Open University of Celestial Hardship (OUCH)
Let Jita Burn - Printable Version

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Let Jita Burn - Bren Genzan - 04-27-2012

War has come to the country. The city is about to be assaulted by a large combat force. The force is powerful enough to do considerable injury to the civilian population, but insufficient to occupy it for a considerable amount of time. Local troops from the surrounding country will eventually come to your aid. However that help is not coming now. The city's population is up in arms over what actions they should take. Should you stand and fight? Should you cut and run? This city is the nation's capital! Not many are willing to leave without giving a good fight, even if it's one that they are certain to lose. They feel compelled to defend, even in the face of certain defeat. They feel that to do anything less would be dishonorable.

In the end, the nations leaders decide to leave a token force to defend the capital. They burn ships currently in construction to prevent their capture, spike the cannon and withdraw to defend a nearby city which is of more strategic value than the capital.

The population evacuates and the city burns at the hands of the invaders. The president's mansion is burned, the senate building burned, but because the buildings are largely made of stone, they are not destroyed. Civilian property is left untouched: the discipline of the invaders restricts damage to public property owned by the government. Civilian losses are minimal, limited to partisans who refused evacuation orders.

After less than two days of occupation, the invading force withdraws, to continue its campaign. Government officials return to the city, civilians return to their homes and businesses, largely untouched. The major work of rebuilding infrastructure will last for several years, but the business of running a country goes on as usual.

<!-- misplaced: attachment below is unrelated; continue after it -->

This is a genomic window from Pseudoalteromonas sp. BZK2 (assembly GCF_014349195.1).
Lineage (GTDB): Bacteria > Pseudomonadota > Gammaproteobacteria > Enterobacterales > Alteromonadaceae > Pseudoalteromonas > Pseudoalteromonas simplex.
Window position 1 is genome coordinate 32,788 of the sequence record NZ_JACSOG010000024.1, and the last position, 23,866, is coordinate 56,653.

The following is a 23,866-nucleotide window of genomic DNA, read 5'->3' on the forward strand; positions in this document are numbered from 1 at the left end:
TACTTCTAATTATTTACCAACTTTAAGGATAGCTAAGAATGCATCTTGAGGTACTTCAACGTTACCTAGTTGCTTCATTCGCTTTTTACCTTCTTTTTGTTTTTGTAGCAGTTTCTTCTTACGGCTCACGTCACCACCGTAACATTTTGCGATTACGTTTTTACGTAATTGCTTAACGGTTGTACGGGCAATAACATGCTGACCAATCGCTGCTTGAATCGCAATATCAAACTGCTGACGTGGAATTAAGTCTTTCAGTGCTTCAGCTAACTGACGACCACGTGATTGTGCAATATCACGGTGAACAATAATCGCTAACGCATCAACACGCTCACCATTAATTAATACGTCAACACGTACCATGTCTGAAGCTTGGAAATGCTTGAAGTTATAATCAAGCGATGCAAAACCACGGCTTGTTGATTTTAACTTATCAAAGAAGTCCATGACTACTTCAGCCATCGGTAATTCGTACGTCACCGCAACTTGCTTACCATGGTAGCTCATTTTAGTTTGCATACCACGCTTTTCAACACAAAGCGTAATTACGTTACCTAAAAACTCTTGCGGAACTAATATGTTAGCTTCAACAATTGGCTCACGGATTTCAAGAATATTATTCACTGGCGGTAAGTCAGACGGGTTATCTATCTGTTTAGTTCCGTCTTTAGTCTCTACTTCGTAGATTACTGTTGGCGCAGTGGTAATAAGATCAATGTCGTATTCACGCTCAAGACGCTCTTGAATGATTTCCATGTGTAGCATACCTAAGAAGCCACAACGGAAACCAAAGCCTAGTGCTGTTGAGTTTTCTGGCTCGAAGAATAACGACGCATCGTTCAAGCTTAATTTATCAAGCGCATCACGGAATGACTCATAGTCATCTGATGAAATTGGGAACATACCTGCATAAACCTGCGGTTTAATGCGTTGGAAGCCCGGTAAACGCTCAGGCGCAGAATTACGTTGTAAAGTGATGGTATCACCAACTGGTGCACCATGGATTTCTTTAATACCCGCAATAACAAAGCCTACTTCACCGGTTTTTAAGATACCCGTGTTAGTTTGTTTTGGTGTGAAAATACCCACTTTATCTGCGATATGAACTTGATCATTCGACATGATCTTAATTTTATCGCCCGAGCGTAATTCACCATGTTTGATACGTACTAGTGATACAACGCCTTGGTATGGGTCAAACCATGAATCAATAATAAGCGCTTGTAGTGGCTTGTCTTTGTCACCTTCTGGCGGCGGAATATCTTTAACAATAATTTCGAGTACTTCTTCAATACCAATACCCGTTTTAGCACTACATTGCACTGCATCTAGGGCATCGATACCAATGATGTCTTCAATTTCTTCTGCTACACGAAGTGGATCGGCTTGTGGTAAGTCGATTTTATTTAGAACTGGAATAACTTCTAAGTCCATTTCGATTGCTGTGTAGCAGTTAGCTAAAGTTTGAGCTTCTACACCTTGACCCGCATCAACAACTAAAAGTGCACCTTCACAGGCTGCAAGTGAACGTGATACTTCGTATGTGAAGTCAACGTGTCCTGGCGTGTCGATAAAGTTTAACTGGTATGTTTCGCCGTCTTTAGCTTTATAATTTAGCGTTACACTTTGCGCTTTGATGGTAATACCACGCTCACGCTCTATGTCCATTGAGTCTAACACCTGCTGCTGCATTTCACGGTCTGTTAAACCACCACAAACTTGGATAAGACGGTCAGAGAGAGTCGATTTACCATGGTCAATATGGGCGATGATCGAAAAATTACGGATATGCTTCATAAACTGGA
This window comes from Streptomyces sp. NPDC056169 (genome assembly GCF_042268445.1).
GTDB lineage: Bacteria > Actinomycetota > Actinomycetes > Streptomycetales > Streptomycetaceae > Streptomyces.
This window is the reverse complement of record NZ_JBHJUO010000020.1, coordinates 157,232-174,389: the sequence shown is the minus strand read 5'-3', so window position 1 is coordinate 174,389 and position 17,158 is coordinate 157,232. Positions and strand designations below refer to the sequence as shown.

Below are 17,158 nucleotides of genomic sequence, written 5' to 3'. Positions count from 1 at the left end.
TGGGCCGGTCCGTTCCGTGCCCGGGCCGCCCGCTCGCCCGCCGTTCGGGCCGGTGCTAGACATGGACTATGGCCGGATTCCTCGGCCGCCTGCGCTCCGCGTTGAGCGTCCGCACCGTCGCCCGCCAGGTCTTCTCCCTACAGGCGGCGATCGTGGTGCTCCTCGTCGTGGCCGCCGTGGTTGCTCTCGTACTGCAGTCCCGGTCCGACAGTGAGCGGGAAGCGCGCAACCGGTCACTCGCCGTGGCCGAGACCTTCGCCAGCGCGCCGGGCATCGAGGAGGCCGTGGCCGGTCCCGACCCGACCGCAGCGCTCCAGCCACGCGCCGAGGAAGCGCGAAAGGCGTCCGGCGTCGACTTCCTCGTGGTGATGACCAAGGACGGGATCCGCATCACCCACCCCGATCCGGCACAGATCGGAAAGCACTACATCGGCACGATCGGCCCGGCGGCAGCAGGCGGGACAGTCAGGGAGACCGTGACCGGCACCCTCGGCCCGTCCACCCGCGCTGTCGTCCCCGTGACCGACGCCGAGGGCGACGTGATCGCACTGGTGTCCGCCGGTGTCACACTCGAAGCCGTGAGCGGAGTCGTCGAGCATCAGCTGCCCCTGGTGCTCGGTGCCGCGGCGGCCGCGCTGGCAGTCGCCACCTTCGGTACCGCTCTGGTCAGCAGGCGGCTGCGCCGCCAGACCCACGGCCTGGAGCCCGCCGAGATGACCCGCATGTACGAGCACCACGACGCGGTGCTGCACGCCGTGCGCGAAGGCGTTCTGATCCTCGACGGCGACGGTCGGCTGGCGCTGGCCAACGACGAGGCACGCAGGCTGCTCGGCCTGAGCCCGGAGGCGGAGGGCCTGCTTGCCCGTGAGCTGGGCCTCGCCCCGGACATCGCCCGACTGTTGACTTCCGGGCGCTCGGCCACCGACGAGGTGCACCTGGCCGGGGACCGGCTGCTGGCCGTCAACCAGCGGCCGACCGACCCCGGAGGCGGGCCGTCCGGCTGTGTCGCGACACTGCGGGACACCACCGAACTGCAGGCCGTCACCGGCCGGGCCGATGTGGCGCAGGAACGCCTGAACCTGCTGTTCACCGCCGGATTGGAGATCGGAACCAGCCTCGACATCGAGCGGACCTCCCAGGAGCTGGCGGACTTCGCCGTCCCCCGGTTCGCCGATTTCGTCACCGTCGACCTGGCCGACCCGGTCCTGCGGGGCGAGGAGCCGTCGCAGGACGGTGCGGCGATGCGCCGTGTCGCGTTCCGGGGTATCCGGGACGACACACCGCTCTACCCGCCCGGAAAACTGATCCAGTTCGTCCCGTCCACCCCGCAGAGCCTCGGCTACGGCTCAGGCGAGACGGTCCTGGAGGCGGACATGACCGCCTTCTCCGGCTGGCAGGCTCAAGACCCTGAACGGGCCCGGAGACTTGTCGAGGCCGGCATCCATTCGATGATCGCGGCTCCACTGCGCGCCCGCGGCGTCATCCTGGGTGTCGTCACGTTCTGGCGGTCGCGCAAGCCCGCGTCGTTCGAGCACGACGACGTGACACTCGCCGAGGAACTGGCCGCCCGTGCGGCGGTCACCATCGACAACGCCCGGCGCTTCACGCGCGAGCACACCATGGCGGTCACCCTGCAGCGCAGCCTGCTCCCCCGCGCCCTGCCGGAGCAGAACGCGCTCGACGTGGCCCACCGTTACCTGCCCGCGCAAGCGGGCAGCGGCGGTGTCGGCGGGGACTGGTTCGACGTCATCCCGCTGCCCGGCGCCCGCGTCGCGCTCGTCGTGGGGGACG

This is a snapshot of the Burning of Washington, DC, during the War of 1812 between the United States of America and Britain. A war declared by a young United States over freedom of trade and the impressment of American citizens onto British Merchant ships. The "moral victory" that the British sought in by burning Washington in retaliation for the burning of settlements on the Great Lakes by American forces, was hoped to "teach 'Cousin Jonathan' a lesson", but it ultimately failed because it was seen as "poor form" or "petty revenge" by the British people at home.

Weeks later, the defense of Baltimore, proved to be a key moment in the War of 1812, and was the inspiration for a song titled "Defense of Fort McHenry", which is more commonly known as "The Star-Spangled Banner".

As an aside, one of Britain's best commanders of the period, Major General Robert Ross, whose disciplined troops spared civilian property in the burning of Washington DC, was lost during the Battle of Baltimore. It's arguable that had he survived, he would have lead British forces against General Andrew Jackson in the Battle of New Orleans, and history might be a bit different today.

But history has shown that you don't necessarily need to meet force with force on every front to win the war. You can even let the other guy burn the Presidential mansion and still win the war.

So to carebears and killers alike, I say, "Let Jita Burn". It will be there when we get back from Amarr.